Like so much of this world, our faith family is going through a period of transition. It’s a tough thing to do. Very few people are happy to welcome change into their lives. It is a peculiar bit of psychology though, considering that the only constant in life is change. Nothing remains the same.
Why is it that the same people who have celebrated some transitions in their life find it so difficult, yes even repulsive, to accept some change in their church? Yes, we look back with nostalgia on the good ole days when our mothers patiently fed each article of the wash into the wringer …but no woman I know would willingly trade in her automatic for a good ole wringer washer and the rinse tub!!
I remember the cold nights when my Dad would join some other Dads at the town ice rink. There they would get out the hose and flood the grounds over and over until they had built an ice surfice for the kids to play hockey. Dad would come home chilled to the bone with his hands raw. My sons-in-law wouldn’t think of trading in their ice makers and zambonis for the good ole days!
Yes, it is peculiar how we resist certain changes. In St. Pauls we have developed a 5 year plan to ‘re-invent St. Pauls’ calls for revitalization. We want to be revelent to people in the present day. Our church family embraced this call to evolve. Now we struggle to walk the bumpy path of exploration that this call includes.
I suppose it would be easier if there was an instruction book somewhere that would tell us how to move into the 21st century and cope with all that means. It would be so much more acceptable if there were some one, somewhere, who had travelled a difficult path of change…. someone to follow, who could calm our fears with solid guidance and direction. Someone who could give us hope when we get scared and love us through it all.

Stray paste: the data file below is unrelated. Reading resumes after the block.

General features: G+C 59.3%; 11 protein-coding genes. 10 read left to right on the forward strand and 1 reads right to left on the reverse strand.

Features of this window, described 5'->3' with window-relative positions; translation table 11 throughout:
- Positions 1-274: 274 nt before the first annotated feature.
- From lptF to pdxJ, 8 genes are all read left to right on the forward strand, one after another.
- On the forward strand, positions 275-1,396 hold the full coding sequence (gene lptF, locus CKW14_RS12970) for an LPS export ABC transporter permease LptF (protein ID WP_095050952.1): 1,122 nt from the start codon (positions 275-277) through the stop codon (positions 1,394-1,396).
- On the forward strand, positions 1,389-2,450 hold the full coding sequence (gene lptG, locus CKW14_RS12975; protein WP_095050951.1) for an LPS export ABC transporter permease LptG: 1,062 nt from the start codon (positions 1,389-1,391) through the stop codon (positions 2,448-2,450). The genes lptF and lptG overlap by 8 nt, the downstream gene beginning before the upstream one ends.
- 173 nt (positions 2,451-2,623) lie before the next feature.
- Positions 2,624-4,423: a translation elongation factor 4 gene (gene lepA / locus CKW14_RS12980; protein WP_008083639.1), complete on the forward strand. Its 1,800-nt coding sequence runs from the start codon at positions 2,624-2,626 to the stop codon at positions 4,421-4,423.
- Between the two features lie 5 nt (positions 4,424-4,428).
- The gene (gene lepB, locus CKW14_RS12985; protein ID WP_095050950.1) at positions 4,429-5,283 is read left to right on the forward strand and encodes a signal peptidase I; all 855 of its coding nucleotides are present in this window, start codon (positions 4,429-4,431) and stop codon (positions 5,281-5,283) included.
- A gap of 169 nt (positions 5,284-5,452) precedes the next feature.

Wait! There is someone!
That someone is Jesus.
Wow! He not only lived in times of change, he WAS change personified. The priests and worshipers of that day were shocked by Jesus and his radical ministry. The norm at the time was a leadership of Priests, aloof and untouchable. Jesus led people by mingling and touching them where they were. His ministry was meaningful because he made it relevant to the ordinary person. He touched the untouchable, spoke to lowly women and children and healed the marginalized. Jesus shocked the priests and anyone who knew the old traditions. He changed the Holy rules. Those divisive laws that were once the accepted norm were exchanged for loving and accepting examples of God’s love on earth.
“The great thing in the world is not so much where we stand, as in what direction we are moving.” ….Oliver Wendell Holme
We stand in a shaky, evolving world… but we need not fear for our direction is the great thing…as long as we continue to be directed by our Lord and Savior.
We do have someone to lead us through these changing times. May we have the courage to hang onto our gracious Savior as we struggle to find ourselves in this post modern world.
Thanks be to our God.